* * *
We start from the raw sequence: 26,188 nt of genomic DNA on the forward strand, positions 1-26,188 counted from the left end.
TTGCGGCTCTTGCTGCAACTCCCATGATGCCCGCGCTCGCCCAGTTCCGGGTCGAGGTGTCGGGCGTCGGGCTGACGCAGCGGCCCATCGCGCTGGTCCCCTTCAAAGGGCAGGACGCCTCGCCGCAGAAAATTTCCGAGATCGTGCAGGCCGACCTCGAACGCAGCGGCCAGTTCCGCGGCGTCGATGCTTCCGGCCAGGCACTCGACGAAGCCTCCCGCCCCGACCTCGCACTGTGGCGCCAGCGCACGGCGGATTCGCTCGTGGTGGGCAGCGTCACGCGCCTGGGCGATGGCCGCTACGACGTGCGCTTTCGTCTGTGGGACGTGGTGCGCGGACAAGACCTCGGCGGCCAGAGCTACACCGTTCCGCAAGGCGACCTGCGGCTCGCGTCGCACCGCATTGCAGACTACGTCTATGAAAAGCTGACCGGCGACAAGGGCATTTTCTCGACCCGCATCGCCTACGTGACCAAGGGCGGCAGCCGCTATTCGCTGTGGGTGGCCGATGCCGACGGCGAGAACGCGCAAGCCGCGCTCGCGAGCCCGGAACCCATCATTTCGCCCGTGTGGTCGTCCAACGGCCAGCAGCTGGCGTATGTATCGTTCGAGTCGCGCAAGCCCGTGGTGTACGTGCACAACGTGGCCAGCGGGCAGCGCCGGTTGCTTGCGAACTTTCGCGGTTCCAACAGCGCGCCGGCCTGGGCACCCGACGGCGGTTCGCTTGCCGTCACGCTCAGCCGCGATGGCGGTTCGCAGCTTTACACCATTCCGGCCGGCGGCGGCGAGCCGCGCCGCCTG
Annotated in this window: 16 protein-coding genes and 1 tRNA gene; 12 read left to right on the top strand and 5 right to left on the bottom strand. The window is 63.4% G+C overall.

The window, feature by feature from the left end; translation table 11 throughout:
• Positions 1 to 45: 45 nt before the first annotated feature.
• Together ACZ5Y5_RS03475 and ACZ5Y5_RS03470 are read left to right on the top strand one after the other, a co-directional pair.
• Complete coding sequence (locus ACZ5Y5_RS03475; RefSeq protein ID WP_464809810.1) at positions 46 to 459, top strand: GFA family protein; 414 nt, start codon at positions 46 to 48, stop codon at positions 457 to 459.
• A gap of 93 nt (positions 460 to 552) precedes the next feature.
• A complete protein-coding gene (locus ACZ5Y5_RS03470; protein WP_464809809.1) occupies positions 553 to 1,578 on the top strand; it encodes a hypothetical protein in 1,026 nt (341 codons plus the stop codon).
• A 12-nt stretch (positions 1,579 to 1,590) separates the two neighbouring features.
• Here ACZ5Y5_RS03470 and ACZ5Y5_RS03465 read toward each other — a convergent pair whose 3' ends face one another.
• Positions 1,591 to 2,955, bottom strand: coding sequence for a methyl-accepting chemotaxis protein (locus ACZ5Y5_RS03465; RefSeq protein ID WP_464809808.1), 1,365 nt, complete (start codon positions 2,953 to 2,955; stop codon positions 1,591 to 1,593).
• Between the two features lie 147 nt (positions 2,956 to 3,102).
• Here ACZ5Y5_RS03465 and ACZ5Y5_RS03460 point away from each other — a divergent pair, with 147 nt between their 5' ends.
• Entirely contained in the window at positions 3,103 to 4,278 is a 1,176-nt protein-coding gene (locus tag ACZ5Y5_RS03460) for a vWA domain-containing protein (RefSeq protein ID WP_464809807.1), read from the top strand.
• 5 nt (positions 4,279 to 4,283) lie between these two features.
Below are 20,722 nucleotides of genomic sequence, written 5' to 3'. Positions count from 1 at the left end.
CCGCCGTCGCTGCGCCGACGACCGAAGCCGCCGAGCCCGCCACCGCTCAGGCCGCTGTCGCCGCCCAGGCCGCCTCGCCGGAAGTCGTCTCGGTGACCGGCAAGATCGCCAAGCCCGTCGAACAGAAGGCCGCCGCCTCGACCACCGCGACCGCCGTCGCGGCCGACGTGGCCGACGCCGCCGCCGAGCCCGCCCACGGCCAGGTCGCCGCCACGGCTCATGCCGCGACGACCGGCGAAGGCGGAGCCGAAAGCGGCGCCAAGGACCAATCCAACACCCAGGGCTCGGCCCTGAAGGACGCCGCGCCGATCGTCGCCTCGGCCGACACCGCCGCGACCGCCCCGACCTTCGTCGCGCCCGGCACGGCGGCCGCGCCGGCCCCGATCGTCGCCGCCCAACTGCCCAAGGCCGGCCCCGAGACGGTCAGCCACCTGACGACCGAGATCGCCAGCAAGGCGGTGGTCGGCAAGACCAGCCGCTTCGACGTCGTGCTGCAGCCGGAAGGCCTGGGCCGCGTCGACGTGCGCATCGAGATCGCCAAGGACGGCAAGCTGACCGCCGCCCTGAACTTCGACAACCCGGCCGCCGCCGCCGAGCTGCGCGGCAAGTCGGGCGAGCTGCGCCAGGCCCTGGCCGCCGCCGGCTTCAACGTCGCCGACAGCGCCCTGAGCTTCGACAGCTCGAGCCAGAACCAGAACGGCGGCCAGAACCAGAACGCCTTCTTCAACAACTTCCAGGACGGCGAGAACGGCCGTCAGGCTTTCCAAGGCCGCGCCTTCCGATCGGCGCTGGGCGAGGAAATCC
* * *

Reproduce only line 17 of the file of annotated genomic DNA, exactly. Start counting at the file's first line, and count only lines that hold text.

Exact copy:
Below are 20,722 nucleotides of genomic sequence, written 5' to 3'. Positions count from 1 at the left end.